After more than a quarter century as a fundraiser and a professor focused on fundraising research, theories, data, and experiments, Dr. Russell James has determined the core role the successful fundraiser must play (or the fundraising operation must perform) is related to advancing the donor’s hero story.
What is a story?
Simply put, a story consists of character and plot (Without these components, there cannot be a story.)
What is a fundraising story?
In a fundraising story, the goal is to elicit social emotions. Neuroimaging studies proved this to be true.They found that the activation of the brain region used for valuing social-emotional outcomes predicted charitable giving.
Research also found that the activation of this brain region depends on input from two other brain regions: One that helps supporters shift their attention to focus on another’s perspective. Another that plays a role is empathy.
Both are needed to activate social emotions.
Effective stories involve relatable characters — ones we like and with whom we empathize. Ones we identify with because we can understand their perspective.
This is especially true in a fundraising story. If a supporter doesn’t identify with the character, they won’t accept the story. Then, they won’t donate.
Having said that, the best fundraising stories focus on just one character.
And the singular character a supporter can identify with most is themselves. After all, taking one’s own perspective and empathizing with oneself is easy.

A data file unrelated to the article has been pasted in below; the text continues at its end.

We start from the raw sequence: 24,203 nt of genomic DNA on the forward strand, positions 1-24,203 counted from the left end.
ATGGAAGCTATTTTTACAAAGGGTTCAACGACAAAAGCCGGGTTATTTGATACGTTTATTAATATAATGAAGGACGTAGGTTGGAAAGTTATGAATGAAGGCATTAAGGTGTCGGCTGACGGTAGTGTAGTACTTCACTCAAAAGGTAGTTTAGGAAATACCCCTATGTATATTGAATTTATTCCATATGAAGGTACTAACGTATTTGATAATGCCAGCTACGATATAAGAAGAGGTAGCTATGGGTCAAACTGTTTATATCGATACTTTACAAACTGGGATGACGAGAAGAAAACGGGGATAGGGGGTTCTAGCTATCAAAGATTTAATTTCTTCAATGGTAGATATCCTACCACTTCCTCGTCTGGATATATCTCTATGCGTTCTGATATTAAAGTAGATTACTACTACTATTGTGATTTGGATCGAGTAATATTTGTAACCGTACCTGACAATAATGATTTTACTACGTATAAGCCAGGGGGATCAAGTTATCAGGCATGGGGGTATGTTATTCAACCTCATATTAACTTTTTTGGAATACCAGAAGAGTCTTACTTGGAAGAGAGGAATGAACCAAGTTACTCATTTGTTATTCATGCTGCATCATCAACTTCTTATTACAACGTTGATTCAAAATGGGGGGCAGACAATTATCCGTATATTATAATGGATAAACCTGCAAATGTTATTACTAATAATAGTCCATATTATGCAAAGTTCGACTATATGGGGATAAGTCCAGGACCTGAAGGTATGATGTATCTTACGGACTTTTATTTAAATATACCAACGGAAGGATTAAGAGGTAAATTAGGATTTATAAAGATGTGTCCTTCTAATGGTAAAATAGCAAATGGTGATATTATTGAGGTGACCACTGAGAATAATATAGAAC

Therefore, a story that involves a supporter’s life is a compelling story indeed!However, supporters can also identify with others who are like them or who share similar experiences. As a result, any story can become about the supporter as long as they identify with the character.
Now, let’s consider a bad story. At least, in the supporter’s eyes.
A bad story is the charity’s story. Fundraisers might find this story interesting since they know their charity’s characters well. But since a donor can hardly ever identify with those characters, the charity’s story won’t support the advancement of the donor’s story.
That’s where fundraisers come into the picture.
Fundraisers can help a supporter activate identification by guiding them toward thinking about how their life intersects with the cause. They can help the donor tell THEIR story.
This activates the parts of the supporter’s brain that drive empathy and perspective. That activates social emotions which lead to charitable giving.
Your role is to help the donor tell their story.
Let’s face it, all of us are a little narcissistic. The most interesting story for me is my story. The most interesting story for you is your story. The most interesting story for charity insiders is their charity’s story.
Too many times, fundraisers focus on their organization’s story when talking to donors. That’s great for the fundraiser. But as a donor, that gets a little boring. Or even worse, it makes donors think you’re a braggart and you don’t care about them. You only care about their money.
That’s why, as fundraisers, we should be helping donors tell their stories and we should help them do so in ways that make it possible for them to be the heroes in those stories. After all, who doesn’t want to be a hero?
The most interesting story for the donor is their donor story. Help them be the hero of that story and you’ll increase the donor’s involvement and charitable giving.
That’s the one big thing!: Advance the donor’s hero story.
That’s what helps donors move themselves forward in the consideration process when it comes to major gifts.
Always focus on that and you’ll raise more money. I promise!
- Why your job is really about developing heroes, not dollars
- Why people won’t give money
- 10 ways to deliver value to your major donors and planned giving prospects
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